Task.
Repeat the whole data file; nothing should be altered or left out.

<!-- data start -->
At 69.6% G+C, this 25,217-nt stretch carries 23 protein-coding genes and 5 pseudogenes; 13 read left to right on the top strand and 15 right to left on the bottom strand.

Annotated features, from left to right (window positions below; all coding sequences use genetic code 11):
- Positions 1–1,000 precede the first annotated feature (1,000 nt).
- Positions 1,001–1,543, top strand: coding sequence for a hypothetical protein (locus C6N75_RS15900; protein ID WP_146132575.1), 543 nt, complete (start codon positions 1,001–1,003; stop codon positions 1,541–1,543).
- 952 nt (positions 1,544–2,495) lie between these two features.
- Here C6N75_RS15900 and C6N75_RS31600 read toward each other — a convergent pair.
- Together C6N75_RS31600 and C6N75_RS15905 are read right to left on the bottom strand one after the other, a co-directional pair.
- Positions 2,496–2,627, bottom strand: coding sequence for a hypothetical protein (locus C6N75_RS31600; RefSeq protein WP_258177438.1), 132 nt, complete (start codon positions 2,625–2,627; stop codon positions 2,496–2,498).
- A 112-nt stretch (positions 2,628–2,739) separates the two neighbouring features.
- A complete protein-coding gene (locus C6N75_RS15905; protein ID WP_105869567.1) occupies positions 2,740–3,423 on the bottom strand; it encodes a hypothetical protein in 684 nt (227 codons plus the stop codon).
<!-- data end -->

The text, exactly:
At 69.6% G+C, this 25,217-nt stretch carries 23 protein-coding genes and 5 pseudogenes; 13 read left to right on the top strand and 15 right to left on the bottom strand.

Annotated features, from left to right (window positions below; all coding sequences use genetic code 11):
- Positions 1–1,000 precede the first annotated feature (1,000 nt).
- Positions 1,001–1,543, top strand: coding sequence for a hypothetical protein (locus C6N75_RS15900; protein ID WP_146132575.1), 543 nt, complete (start codon positions 1,001–1,003; stop codon positions 1,541–1,543).
- 952 nt (positions 1,544–2,495) lie between these two features.
- Here C6N75_RS15900 and C6N75_RS31600 read toward each other — a convergent pair.
- Together C6N75_RS31600 and C6N75_RS15905 are read right to left on the bottom strand one after the other, a co-directional pair.
- Positions 2,496–2,627, bottom strand: coding sequence for a hypothetical protein (locus C6N75_RS31600; RefSeq protein WP_258177438.1), 132 nt, complete (start codon positions 2,625–2,627; stop codon positions 2,496–2,498).
- A 112-nt stretch (positions 2,628–2,739) separates the two neighbouring features.
- A complete protein-coding gene (locus C6N75_RS15905; protein ID WP_105869567.1) occupies positions 2,740–3,423 on the bottom strand; it encodes a hypothetical protein in 684 nt (227 codons plus the stop codon).